Teaching Abroad in South Korea: Q&A - TEFL Online

Teaching Abroad in South Korea: Q&A

Teaching abroad in South Korea

Interested in teaching abroad in South Korea with the University of Toronto TEFL Online? To continue our Q&A series we asked Jen at Teach Away about her experience teaching English in Seoul, South Korea. This is what she had to say:

 

Why did you choose to teach in South Korea?

When I was a university student I studied abroad in Spain and after graduating I wanted another opportunity to travel and earn money to pay off my student debt. Korea offered the best job perks for someone like me with no formal teaching credentials or experience. Teaching English allowed me to save and travel.

 

How did you prepare for teaching in South Korea?

I didn’t prepare for teaching at all! I thought the week of training provided by my school would adequately prepare me, but I greatly underestimated the challenges of teaching.

 

What were some of your biggest challenges as a teacher in South Korea?

I struggled a lot trying to bond with my Korean colleagues. My Korean co-teachers were extremely shy to speak English in front of one another, and would often only speak in Korean to each other at school. This made it really difficult to socialize with them! It wasn’t until the end of my contract that I understood that my coworkers weren’t trying to ignore me, but they were simply too shy to speak English in front of each other.

 

What was your favourite part about the culture?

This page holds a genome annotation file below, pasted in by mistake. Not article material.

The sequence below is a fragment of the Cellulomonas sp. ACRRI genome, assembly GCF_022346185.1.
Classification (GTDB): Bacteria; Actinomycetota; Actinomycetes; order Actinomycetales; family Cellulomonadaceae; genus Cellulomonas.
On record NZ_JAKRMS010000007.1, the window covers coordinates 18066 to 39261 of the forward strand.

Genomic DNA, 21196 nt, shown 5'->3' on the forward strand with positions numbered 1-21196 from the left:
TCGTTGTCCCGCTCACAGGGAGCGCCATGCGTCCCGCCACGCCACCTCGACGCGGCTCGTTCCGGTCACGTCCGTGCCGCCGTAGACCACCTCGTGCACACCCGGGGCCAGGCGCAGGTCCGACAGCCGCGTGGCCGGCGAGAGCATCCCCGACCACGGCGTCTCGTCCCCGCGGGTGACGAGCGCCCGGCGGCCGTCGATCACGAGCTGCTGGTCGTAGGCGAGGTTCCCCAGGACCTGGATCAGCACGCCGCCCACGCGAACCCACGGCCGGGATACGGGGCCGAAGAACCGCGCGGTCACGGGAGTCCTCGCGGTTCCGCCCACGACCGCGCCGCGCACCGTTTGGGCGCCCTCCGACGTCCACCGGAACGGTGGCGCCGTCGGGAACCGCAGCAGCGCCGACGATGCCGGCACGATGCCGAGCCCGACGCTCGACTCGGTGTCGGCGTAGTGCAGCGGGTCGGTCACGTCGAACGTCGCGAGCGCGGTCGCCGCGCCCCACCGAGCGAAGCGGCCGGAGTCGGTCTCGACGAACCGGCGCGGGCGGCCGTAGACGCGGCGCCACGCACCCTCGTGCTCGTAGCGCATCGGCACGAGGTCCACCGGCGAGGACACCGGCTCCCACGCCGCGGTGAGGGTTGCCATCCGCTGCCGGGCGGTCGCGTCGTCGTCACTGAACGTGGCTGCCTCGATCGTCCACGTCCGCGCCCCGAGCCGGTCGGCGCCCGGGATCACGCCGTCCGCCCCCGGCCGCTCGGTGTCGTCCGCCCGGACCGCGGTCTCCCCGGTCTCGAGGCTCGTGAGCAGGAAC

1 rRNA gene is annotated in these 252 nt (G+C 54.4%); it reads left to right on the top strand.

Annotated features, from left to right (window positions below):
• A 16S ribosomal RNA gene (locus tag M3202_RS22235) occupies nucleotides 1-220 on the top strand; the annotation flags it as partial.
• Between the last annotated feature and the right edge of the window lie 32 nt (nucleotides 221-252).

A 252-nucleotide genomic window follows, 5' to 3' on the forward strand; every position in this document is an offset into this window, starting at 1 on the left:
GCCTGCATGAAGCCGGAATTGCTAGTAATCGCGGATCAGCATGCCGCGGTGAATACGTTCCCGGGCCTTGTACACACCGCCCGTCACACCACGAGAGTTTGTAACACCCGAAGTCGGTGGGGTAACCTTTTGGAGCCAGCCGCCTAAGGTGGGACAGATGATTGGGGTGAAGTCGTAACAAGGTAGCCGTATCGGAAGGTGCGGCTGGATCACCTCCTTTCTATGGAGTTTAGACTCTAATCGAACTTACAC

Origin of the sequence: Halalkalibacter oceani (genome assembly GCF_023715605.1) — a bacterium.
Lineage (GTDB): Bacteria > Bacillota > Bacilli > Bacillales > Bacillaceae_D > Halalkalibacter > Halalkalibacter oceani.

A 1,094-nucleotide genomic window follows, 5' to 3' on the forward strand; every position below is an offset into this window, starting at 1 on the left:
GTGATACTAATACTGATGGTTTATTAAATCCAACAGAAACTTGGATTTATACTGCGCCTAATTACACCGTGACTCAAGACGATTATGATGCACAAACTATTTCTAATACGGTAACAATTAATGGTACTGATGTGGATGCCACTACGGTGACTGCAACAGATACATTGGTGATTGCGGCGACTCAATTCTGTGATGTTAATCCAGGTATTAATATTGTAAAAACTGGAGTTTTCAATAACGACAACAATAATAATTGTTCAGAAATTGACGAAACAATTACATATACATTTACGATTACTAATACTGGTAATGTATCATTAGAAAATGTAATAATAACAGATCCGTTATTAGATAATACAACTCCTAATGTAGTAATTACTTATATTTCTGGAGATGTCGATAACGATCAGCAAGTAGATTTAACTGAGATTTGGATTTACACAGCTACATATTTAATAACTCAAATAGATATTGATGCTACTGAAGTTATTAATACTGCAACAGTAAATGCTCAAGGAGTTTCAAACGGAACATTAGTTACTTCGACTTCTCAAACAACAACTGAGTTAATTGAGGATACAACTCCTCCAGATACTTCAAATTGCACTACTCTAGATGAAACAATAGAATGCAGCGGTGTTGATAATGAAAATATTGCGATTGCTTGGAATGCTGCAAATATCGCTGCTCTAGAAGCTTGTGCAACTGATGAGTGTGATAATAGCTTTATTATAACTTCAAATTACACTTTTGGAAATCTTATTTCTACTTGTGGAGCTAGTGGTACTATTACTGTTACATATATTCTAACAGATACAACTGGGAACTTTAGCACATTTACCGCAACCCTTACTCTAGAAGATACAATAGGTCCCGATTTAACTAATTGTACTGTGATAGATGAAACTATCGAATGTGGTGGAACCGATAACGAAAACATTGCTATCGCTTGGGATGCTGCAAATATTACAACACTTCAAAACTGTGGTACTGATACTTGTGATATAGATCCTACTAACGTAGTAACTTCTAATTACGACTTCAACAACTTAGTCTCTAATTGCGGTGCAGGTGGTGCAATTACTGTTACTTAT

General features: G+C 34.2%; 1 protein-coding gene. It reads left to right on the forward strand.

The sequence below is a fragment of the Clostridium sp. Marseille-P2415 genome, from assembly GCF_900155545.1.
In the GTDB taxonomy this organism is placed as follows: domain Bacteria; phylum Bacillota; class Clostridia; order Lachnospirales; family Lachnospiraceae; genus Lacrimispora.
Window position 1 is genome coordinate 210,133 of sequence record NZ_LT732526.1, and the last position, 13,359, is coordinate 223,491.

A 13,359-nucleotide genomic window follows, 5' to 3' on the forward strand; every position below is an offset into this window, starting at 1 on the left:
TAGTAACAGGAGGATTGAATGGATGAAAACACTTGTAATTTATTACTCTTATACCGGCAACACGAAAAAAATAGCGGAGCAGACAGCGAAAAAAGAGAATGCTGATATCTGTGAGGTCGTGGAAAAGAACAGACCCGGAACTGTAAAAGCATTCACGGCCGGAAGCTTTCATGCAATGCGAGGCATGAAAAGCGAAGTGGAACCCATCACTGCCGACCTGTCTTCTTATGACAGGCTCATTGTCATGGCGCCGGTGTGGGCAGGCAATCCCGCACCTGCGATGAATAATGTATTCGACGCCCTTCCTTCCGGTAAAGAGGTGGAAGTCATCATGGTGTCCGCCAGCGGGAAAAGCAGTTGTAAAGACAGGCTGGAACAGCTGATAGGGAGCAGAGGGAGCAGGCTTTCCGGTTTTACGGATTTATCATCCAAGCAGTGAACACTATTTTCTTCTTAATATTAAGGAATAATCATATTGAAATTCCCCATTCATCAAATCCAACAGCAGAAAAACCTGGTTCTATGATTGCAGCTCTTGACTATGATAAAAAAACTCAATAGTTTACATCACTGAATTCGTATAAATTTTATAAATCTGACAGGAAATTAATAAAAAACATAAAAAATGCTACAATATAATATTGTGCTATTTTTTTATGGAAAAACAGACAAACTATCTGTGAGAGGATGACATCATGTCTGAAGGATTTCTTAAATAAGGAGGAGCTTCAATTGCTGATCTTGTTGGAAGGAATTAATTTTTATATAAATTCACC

Things are super convenient in South Korea. For example, you can have food delivered to any location – even to your picnic blanket in the park! Also, the locals were fascinated by my appearance, being that I’m fair skinned and blonde. I would be walking down the street and people would stare or ask to take photos with me. I didn’t find this to be negative though (for the most part), and embraced my newfound “celebrity status”. Koreans are very polite and friendly so I was happy to take pictures with them.

 

What is something you wish you’d packed before leaving for South Korea?

More shoes! I am a ladies US size 10, and there aren’t many women’s shoes in my size in South Korea. I had to buy men’s shoes, which limited my choices.

 

What was your most memorable experience?

I went to an ice fishing festival with a company that organized weekend tours for foreigners. We had Korean-style barbeque, sang karaoke, and enjoyed Soju, a typical drink. At the end of the event I won a ‘Special Foreigner Award’ worth $300! I still don’t understand why I won the award, but it was a very memorable lost-in-translation moment.

 

What were the benefits, accommodation and salary like as a teacher in South Korea?

My salary was approximately $1,800 USD per month after taxes. Return airfare was paid for by my school who refunded up to $1,000 dollars for my flight to and from Canada. I had a very small bachelor apartment paid for by my school and also had health insurance. I didn’t realize before leaving for Korea, but I was required to make contributions to a Korean pension, which my employer matched. When I left the country I redeemed that money! On top of my contract completion bonus worth one month’s salary, I left Korea with approximately $4,000 which I put towards 4 months of backpacking in Southeast Asia.

 

As a member of the Teach Away team, what advice would you give to someone looking to land a job in South Korea?

It’s comfortable and easy to stay home, but you really need to put yourself out there to meet people and make friends. Check out meetup.com for local events near you. Also, travel while you’re there! If you’re good with your money, you can save more than 50% of your salary to put towards vacations and traveling.

 

Want to teach in South Korea like Jen? To learn more and compare our courses, click here.

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